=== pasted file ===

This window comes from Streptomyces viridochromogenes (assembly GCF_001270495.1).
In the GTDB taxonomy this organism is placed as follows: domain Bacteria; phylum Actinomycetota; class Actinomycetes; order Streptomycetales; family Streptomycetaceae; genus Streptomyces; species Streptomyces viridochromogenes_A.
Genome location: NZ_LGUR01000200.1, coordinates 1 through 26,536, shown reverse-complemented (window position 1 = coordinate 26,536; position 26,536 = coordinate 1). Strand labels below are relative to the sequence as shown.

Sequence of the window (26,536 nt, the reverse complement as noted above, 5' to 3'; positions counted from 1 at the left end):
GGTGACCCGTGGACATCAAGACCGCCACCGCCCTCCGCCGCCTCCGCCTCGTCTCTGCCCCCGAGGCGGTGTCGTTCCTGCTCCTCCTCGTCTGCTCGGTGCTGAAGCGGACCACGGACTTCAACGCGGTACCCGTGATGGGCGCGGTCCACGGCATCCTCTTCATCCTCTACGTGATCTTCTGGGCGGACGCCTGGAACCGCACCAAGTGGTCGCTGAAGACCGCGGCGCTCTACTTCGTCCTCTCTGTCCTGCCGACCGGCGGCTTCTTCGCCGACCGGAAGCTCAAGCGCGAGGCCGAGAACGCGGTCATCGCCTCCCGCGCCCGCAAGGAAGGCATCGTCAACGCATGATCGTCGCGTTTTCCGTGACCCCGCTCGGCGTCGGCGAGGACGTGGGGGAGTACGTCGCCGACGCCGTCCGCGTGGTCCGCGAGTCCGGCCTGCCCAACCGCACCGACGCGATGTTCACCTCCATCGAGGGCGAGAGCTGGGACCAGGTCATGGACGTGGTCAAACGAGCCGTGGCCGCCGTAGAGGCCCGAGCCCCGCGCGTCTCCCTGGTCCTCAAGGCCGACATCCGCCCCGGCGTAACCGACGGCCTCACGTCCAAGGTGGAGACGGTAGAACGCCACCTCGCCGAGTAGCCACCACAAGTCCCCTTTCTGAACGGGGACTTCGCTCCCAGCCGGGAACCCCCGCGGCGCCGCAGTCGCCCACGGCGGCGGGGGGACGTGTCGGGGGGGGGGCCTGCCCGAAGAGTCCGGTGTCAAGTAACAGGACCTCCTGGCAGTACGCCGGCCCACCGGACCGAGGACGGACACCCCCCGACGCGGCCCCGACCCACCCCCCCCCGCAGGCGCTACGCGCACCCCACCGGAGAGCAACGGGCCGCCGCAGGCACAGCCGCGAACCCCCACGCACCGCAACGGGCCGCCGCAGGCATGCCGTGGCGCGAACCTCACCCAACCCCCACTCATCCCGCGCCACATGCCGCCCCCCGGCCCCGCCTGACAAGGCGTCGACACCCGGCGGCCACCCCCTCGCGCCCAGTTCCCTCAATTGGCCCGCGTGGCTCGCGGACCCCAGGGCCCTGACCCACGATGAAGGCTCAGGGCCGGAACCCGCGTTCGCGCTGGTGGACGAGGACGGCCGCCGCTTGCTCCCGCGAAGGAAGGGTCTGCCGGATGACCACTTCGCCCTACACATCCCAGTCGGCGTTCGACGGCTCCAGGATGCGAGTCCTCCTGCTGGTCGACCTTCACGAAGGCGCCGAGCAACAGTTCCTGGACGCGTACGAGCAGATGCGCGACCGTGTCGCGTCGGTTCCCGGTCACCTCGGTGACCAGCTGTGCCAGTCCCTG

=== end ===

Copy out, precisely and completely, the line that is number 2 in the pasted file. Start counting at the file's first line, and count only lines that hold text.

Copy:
In the GTDB taxonomy this organism is placed as follows: domain Bacteria; phylum Actinomycetota; class Actinomycetes; order Streptomycetales; family Streptomycetaceae; genus Streptomyces; species Streptomyces viridochromogenes_A.